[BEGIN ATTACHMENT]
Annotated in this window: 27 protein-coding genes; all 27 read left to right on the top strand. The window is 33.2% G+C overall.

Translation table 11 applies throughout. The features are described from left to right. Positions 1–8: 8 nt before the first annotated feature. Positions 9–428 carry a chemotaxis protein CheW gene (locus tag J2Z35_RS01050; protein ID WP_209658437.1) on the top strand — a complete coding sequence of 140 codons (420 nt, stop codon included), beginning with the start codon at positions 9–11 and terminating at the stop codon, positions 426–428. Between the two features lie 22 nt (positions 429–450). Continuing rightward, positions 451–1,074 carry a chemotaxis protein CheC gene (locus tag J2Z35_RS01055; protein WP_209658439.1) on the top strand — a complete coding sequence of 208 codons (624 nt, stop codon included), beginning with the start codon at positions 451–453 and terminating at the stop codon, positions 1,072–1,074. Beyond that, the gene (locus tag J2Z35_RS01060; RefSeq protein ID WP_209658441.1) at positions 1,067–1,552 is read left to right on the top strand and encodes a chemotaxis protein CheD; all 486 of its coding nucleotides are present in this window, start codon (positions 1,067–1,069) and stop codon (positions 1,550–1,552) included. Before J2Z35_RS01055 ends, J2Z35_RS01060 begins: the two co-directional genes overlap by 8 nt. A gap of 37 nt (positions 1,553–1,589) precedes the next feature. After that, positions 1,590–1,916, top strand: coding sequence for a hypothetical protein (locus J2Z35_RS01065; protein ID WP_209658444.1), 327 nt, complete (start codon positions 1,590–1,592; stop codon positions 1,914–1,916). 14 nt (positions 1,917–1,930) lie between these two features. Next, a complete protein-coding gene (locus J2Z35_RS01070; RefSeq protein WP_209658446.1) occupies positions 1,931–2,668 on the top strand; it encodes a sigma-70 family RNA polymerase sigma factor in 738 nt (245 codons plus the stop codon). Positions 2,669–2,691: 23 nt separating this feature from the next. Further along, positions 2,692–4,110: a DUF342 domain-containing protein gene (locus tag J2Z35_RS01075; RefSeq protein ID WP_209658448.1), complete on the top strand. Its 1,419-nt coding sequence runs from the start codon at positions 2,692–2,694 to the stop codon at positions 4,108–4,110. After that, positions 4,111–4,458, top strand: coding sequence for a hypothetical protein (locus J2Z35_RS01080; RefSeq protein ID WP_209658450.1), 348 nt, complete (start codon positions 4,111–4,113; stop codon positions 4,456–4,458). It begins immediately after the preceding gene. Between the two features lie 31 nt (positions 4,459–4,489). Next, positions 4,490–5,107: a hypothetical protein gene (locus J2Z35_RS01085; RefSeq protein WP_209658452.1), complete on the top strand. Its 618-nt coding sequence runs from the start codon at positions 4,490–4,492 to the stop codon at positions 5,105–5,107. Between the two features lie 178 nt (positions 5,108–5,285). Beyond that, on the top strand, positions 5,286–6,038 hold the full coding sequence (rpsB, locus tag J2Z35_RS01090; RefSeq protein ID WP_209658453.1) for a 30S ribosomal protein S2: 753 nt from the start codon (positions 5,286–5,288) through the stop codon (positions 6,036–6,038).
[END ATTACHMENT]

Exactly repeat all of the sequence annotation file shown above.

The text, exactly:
Annotated in this window: 27 protein-coding genes; all 27 read left to right on the top strand. The window is 33.2% G+C overall.

Translation table 11 applies throughout. The features are described from left to right. Positions 1–8: 8 nt before the first annotated feature. Positions 9–428 carry a chemotaxis protein CheW gene (locus tag J2Z35_RS01050; protein ID WP_209658437.1) on the top strand — a complete coding sequence of 140 codons (420 nt, stop codon included), beginning with the start codon at positions 9–11 and terminating at the stop codon, positions 426–428. Between the two features lie 22 nt (positions 429–450). Continuing rightward, positions 451–1,074 carry a chemotaxis protein CheC gene (locus tag J2Z35_RS01055; protein WP_209658439.1) on the top strand — a complete coding sequence of 208 codons (624 nt, stop codon included), beginning with the start codon at positions 451–453 and terminating at the stop codon, positions 1,072–1,074. Beyond that, the gene (locus tag J2Z35_RS01060; RefSeq protein ID WP_209658441.1) at positions 1,067–1,552 is read left to right on the top strand and encodes a chemotaxis protein CheD; all 486 of its coding nucleotides are present in this window, start codon (positions 1,067–1,069) and stop codon (positions 1,550–1,552) included. Before J2Z35_RS01055 ends, J2Z35_RS01060 begins: the two co-directional genes overlap by 8 nt. A gap of 37 nt (positions 1,553–1,589) precedes the next feature. After that, positions 1,590–1,916, top strand: coding sequence for a hypothetical protein (locus J2Z35_RS01065; protein ID WP_209658444.1), 327 nt, complete (start codon positions 1,590–1,592; stop codon positions 1,914–1,916). 14 nt (positions 1,917–1,930) lie between these two features. Next, a complete protein-coding gene (locus J2Z35_RS01070; RefSeq protein WP_209658446.1) occupies positions 1,931–2,668 on the top strand; it encodes a sigma-70 family RNA polymerase sigma factor in 738 nt (245 codons plus the stop codon). Positions 2,669–2,691: 23 nt separating this feature from the next. Further along, positions 2,692–4,110: a DUF342 domain-containing protein gene (locus tag J2Z35_RS01075; RefSeq protein ID WP_209658448.1), complete on the top strand. Its 1,419-nt coding sequence runs from the start codon at positions 2,692–2,694 to the stop codon at positions 4,108–4,110. After that, positions 4,111–4,458, top strand: coding sequence for a hypothetical protein (locus J2Z35_RS01080; RefSeq protein ID WP_209658450.1), 348 nt, complete (start codon positions 4,111–4,113; stop codon positions 4,456–4,458). It begins immediately after the preceding gene. Between the two features lie 31 nt (positions 4,459–4,489). Next, positions 4,490–5,107: a hypothetical protein gene (locus J2Z35_RS01085; RefSeq protein WP_209658452.1), complete on the top strand. Its 618-nt coding sequence runs from the start codon at positions 4,490–4,492 to the stop codon at positions 5,105–5,107. Between the two features lie 178 nt (positions 5,108–5,285). Beyond that, on the top strand, positions 5,286–6,038 hold the full coding sequence (rpsB, locus tag J2Z35_RS01090; RefSeq protein ID WP_209658453.1) for a 30S ribosomal protein S2: 753 nt from the start codon (positions 5,286–5,288) through the stop codon (positions 6,036–6,038).